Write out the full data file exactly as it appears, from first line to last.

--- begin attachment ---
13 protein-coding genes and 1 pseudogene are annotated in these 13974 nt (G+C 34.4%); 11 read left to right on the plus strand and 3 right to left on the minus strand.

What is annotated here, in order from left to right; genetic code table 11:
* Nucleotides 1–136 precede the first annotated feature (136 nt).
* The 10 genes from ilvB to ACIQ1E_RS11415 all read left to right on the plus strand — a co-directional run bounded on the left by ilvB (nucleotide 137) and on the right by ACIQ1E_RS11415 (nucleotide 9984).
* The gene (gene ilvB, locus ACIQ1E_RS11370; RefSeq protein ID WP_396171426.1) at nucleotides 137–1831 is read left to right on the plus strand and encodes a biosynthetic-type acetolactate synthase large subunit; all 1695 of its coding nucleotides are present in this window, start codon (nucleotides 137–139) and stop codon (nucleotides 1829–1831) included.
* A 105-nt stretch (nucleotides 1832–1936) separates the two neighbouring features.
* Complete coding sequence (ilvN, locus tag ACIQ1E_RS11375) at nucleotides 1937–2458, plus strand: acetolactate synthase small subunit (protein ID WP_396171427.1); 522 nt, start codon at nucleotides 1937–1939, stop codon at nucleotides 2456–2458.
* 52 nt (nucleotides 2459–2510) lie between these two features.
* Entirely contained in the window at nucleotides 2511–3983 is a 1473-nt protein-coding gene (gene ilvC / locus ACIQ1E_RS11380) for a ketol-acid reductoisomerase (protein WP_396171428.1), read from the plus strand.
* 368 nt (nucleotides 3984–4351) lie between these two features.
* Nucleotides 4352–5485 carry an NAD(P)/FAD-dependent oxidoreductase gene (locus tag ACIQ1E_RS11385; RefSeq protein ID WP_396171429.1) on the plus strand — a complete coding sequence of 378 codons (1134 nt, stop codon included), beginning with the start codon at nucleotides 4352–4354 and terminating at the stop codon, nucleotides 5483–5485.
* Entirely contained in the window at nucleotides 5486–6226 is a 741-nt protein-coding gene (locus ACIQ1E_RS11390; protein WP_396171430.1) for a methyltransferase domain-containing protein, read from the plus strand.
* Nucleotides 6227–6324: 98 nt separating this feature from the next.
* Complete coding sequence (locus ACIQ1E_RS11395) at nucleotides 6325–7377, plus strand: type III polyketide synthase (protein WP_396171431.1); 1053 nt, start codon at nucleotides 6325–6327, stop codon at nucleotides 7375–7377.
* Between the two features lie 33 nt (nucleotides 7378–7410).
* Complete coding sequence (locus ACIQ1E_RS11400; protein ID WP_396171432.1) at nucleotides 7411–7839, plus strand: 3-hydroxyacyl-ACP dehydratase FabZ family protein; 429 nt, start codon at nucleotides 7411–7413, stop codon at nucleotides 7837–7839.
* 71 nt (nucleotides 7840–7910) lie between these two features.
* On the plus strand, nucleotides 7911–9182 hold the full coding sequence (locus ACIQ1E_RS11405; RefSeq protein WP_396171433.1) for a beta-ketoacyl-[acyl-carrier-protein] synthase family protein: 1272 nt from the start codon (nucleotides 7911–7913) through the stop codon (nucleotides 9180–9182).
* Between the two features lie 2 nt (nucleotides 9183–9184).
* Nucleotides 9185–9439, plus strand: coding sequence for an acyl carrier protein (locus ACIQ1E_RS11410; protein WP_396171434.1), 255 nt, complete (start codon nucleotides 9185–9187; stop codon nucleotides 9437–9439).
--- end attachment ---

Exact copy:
13 protein-coding genes and 1 pseudogene are annotated in these 13974 nt (G+C 34.4%); 11 read left to right on the plus strand and 3 right to left on the minus strand.

What is annotated here, in order from left to right; genetic code table 11:
* Nucleotides 1–136 precede the first annotated feature (136 nt).
* The 10 genes from ilvB to ACIQ1E_RS11415 all read left to right on the plus strand — a co-directional run bounded on the left by ilvB (nucleotide 137) and on the right by ACIQ1E_RS11415 (nucleotide 9984).
* The gene (gene ilvB, locus ACIQ1E_RS11370; RefSeq protein ID WP_396171426.1) at nucleotides 137–1831 is read left to right on the plus strand and encodes a biosynthetic-type acetolactate synthase large subunit; all 1695 of its coding nucleotides are present in this window, start codon (nucleotides 137–139) and stop codon (nucleotides 1829–1831) included.
* A 105-nt stretch (nucleotides 1832–1936) separates the two neighbouring features.
* Complete coding sequence (ilvN, locus tag ACIQ1E_RS11375) at nucleotides 1937–2458, plus strand: acetolactate synthase small subunit (protein ID WP_396171427.1); 522 nt, start codon at nucleotides 1937–1939, stop codon at nucleotides 2456–2458.
* 52 nt (nucleotides 2459–2510) lie between these two features.
* Entirely contained in the window at nucleotides 2511–3983 is a 1473-nt protein-coding gene (gene ilvC / locus ACIQ1E_RS11380) for a ketol-acid reductoisomerase (protein WP_396171428.1), read from the plus strand.
* 368 nt (nucleotides 3984–4351) lie between these two features.
* Nucleotides 4352–5485 carry an NAD(P)/FAD-dependent oxidoreductase gene (locus tag ACIQ1E_RS11385; RefSeq protein ID WP_396171429.1) on the plus strand — a complete coding sequence of 378 codons (1134 nt, stop codon included), beginning with the start codon at nucleotides 4352–4354 and terminating at the stop codon, nucleotides 5483–5485.
* Entirely contained in the window at nucleotides 5486–6226 is a 741-nt protein-coding gene (locus ACIQ1E_RS11390; protein WP_396171430.1) for a methyltransferase domain-containing protein, read from the plus strand.
* Nucleotides 6227–6324: 98 nt separating this feature from the next.
* Complete coding sequence (locus ACIQ1E_RS11395) at nucleotides 6325–7377, plus strand: type III polyketide synthase (protein WP_396171431.1); 1053 nt, start codon at nucleotides 6325–6327, stop codon at nucleotides 7375–7377.
* Between the two features lie 33 nt (nucleotides 7378–7410).
* Complete coding sequence (locus ACIQ1E_RS11400; protein ID WP_396171432.1) at nucleotides 7411–7839, plus strand: 3-hydroxyacyl-ACP dehydratase FabZ family protein; 429 nt, start codon at nucleotides 7411–7413, stop codon at nucleotides 7837–7839.
* 71 nt (nucleotides 7840–7910) lie between these two features.
* On the plus strand, nucleotides 7911–9182 hold the full coding sequence (locus ACIQ1E_RS11405; RefSeq protein WP_396171433.1) for a beta-ketoacyl-[acyl-carrier-protein] synthase family protein: 1272 nt from the start codon (nucleotides 7911–7913) through the stop codon (nucleotides 9180–9182).
* Between the two features lie 2 nt (nucleotides 9183–9184).
* Nucleotides 9185–9439, plus strand: coding sequence for an acyl carrier protein (locus ACIQ1E_RS11410; protein WP_396171434.1), 255 nt, complete (start codon nucleotides 9185–9187; stop codon nucleotides 9437–9439).